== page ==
And furthermore ...

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Saturday, 7 September 2013


  Itinerant film still photographers
 “The film drama is the opium of the people…down with bourgeois fairy-tale scenarios…long live life as it is!” 
Dziga Vertov

There’s a long history of commercial street photographers who worked city centres taking candid snaps of pedestrians and selling them the prints, and it’s only just started to catch the attention of photo-historians. As a genre it is related to restaurant photographers, who the historians have also only recently begun examining. In both cases the photographs themselves are rarely as interesting as the idea that semi-itinerant photographers were shooting the inhabitants of our cities as they walked to the office or the department store or sitting down to dinner. A vast record of our parents and grandparents lies scattered and underappreciated among collections and archives. If you want to know what Dublin was like in the mid-20th century, you could look in a lot of places but the photos of Arthur Fields, who hustled on the O’Connell Bridge for fifty years, might tell you more than a selection of beautiful prints of beautiful buildings (You can see some of his work at Jacolette here). Within that huge and unruly world there is a sub-genre that deserves its own place in the history. Working alongside, even competing against the regular street photographers were a small group carrying portable 16mm cameras who set the shutter on single image and took ‘movie snaps’. There are only two examples in the collection and an envelope advertising the service, but they come from Istanbul, Perth Australia and Toronto, so we know the idea was worldwide.

This one is credited to the Filmograph Company, located at 378 Murray St Perth. A quick look on the internet reveals similar photos from the same company being taken in Brisbane and Christchurch, New Zealand in the 1930s. It’s hard to believe a company survived let alone conquered Oceania on the singular idea that people would want a candid sequence of themselves walking along the street. The feeling is this was just a sideline and the real business was probably in film processing or editing though we’re ready to stand corrected. After all, some of the street photographers in the US were operating franchises for national companies. 

This is the front of the envelope from Movie Snaps in Toronto. The phrasing; ‘As you walked along we have just taken a moving picture of you’ suggests it was spontaneous and the subject had little idea they were being filmed. On the back it reads, “Remember, your photo has been taken.” Is it just our age of CCTV cameras on the street corner and internet surveillance or would that have sounded just a little like a threat back then as well? The company is reminding potential customers that we don’t just have your image; we have your movements on our files.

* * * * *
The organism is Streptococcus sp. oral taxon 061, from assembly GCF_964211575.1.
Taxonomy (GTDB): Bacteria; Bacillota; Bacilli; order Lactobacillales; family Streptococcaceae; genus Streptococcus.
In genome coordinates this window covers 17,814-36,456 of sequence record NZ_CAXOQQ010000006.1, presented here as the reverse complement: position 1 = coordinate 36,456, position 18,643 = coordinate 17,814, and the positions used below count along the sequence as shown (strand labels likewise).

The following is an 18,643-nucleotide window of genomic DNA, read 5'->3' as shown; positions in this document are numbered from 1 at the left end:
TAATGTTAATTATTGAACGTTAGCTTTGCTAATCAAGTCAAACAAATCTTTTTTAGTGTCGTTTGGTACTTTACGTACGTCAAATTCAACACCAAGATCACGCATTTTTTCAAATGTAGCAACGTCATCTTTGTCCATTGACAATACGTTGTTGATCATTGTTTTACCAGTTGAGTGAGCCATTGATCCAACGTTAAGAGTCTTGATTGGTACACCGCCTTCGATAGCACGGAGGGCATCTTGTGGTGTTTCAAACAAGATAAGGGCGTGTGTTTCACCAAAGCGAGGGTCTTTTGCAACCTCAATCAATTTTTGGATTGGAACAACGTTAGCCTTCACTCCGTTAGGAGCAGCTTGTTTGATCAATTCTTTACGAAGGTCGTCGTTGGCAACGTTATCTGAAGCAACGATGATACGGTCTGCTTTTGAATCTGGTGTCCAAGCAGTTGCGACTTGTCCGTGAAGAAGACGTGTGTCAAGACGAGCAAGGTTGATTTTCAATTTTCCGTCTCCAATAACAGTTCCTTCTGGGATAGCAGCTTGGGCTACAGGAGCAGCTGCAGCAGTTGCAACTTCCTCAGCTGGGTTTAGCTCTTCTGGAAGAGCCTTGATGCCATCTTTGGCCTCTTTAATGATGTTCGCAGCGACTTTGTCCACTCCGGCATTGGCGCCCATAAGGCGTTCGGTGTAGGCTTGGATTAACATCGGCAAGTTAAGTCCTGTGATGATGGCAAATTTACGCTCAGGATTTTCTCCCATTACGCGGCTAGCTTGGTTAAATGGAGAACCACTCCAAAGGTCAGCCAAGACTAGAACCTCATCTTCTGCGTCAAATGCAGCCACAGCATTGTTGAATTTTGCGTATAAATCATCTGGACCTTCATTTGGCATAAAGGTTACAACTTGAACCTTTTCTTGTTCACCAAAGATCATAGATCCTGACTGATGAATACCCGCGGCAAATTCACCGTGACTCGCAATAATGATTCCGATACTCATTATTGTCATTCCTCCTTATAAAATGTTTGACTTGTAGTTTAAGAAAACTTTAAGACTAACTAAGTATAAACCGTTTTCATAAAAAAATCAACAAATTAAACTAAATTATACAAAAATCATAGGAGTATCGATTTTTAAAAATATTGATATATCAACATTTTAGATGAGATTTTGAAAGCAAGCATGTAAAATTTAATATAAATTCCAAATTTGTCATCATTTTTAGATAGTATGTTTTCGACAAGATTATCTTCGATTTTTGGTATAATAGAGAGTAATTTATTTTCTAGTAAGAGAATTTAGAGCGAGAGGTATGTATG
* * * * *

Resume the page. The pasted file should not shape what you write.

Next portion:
There’s also the reminder that the print will be ready in 48 hours. As a commercial proposition this sounds risky, relying on pedestrians to first of all be interested and then care enough to turn up two days later. 

Note how the price on the front is 25 cents and on the back we find that a postcard enlargement costs 35 cents. There’s a little bit of deception going on here. The 25 cents print is probably small and cropped. The 35 cents postcard is the one you would really want, plus the copies. It wasn’t a huge amount of money back then, according to records 35 cents could get you a sandwich or a cup of coffee at a diner in the mid 1930s, but that was enough to pass on the offer if things were tight.
These companies didn’t offer portraits. They are so small and indistinct that when the clients turned up two days later they could be forgiven for wondering if that was actually them under the big hat.  Movie Snaps’ language implied that you might not get to Hollywood though here was an idea of what you’d look like if you did yet that is just sales pitch. The idea, the gimmick of sequential images only worked so long as motion pictures were still mysterious and exclusive. People still found them fascinating. Standard 8 home movie film was around in the early 1930s but that was about people having fun at barbecues and distant fuzzy figures chasing footballs on a school oval: home movies weren’t really popular until the 1960s when Super 8 was released. When these were taken it was a little like the early days of photography. The customers found the process fascinating because they didn’t quite understand it.


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